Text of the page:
Whitechurch Blog: The first two years as an adviser

15th October 2019

This week we wanted to find out a bit more about life as an financial adviser, we asked Nick Roley to answer a few of our questions. 

On the two-year anniversary of being signed off as CF30 by the Compliance team, we wanted to sit down and have a chat to discuss how you have found your first two years as an adviser at Whitechuch. 

Firstly, have you enjoyed it? 

Absolutely. I really enjoy the career and being able to help people navigate the world of finance to achieve their goals. 

What do you enjoy the most?

I enjoy how every client is different and how you must put the pieces of the jigsaw together in such a way that suits their objectives and risk, using different tools in your financial planning shed.

It means the job doesn’t get monotonous as everyday you are working on a different problem and solution.

Have you found it hard being a younger adviser?

When I was a trainee, I used to think this would be my biggest challenge when I finally became an adviser. You always hear how the average age of financial advisers is around 55 and that most people will more likely trust the “grey haired” adviser but in my experience, I have not found this to be an issue.

When someone is passionate about what they do in any walk of life, it is infectious and I believe that if you are both passionate and sincere about helping people and you have the technical knowledge to answer any concerns that a client has, the fact that you most likely younger than their previous adviser was, disappears as any kind of issue. Also, when I discuss how the industry has changed over the last 10-15 years, I see it as a positive that I have only ever worked in a post RDR environment.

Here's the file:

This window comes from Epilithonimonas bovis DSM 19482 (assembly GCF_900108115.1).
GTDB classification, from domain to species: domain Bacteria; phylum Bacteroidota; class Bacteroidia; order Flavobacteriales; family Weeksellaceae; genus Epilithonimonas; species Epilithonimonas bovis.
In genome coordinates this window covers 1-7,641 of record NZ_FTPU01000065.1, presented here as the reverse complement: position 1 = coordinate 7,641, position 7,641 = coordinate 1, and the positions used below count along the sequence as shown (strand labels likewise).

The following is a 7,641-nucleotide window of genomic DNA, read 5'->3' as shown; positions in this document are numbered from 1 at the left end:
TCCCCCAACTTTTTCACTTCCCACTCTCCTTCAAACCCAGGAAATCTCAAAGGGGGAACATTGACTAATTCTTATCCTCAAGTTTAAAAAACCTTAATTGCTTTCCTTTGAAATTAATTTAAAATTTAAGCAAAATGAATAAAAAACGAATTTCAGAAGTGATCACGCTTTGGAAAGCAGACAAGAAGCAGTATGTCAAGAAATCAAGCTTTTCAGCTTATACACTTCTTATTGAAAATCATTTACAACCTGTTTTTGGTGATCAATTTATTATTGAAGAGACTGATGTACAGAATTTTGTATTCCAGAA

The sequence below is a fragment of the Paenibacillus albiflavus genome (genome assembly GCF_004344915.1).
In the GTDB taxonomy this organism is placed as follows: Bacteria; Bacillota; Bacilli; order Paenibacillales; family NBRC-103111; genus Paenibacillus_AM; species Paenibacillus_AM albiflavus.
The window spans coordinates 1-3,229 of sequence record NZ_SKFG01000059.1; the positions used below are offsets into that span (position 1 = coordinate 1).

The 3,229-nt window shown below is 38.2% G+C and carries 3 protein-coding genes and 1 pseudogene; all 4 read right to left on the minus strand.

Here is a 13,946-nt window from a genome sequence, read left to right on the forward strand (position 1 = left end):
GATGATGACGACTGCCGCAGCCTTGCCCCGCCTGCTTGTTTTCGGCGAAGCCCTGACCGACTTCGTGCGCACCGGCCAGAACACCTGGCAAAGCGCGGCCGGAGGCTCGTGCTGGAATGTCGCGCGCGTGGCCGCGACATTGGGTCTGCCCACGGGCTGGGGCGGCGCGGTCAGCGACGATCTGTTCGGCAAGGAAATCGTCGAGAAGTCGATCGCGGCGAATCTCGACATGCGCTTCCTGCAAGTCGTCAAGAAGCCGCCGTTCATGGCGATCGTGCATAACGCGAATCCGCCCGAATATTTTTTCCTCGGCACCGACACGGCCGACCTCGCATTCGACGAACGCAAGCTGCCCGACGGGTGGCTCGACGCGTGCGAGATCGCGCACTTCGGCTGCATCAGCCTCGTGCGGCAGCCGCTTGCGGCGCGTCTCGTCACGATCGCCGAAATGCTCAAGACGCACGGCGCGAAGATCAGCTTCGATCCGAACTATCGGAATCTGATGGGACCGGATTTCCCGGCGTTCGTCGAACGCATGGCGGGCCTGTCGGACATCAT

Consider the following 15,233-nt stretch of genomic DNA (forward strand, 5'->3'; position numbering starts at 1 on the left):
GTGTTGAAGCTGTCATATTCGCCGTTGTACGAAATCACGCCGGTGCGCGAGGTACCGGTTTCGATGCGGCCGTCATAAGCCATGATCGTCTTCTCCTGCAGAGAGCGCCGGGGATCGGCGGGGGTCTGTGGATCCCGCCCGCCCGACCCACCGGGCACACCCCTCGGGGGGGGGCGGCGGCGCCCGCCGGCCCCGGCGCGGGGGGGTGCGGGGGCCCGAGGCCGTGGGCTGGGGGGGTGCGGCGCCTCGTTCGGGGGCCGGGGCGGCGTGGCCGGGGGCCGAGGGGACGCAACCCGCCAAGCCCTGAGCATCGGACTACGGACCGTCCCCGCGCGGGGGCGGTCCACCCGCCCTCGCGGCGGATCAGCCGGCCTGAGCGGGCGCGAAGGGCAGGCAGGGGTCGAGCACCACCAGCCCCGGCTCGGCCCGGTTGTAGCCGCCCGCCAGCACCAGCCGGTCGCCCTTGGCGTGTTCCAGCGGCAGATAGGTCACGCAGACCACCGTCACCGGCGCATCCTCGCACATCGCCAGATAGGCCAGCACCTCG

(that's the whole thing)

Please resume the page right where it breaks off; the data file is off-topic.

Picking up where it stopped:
Overall, I see my passion and ‘youthful exuberance’ for the job as a strength rather than something that hinders me.

What has been your biggest challenge during the first two years?

My biggest challenge has probably been finding the time to be an adviser and a serial exam taker. Over the last four and half years, I’ve taken around 13 exams which has taken a lot of time and work. Since I have been advising, whilst the workload and things like travelling hours have massively increased, the exam hours have not. Ultimately, I only have two more advanced exams and one piece of coursework before I am chartered and can advise on every financial product which was my goal starting out.

Fancy life as an adviser? We are always on the lookout for great talent, so if you are interested in working at Whitechurch do get in touch.  Send your CV and a speculative letter to dfm@whitechurch.co.uk. You could also pop back to our careers page from time to time to see if there are any new opportunities.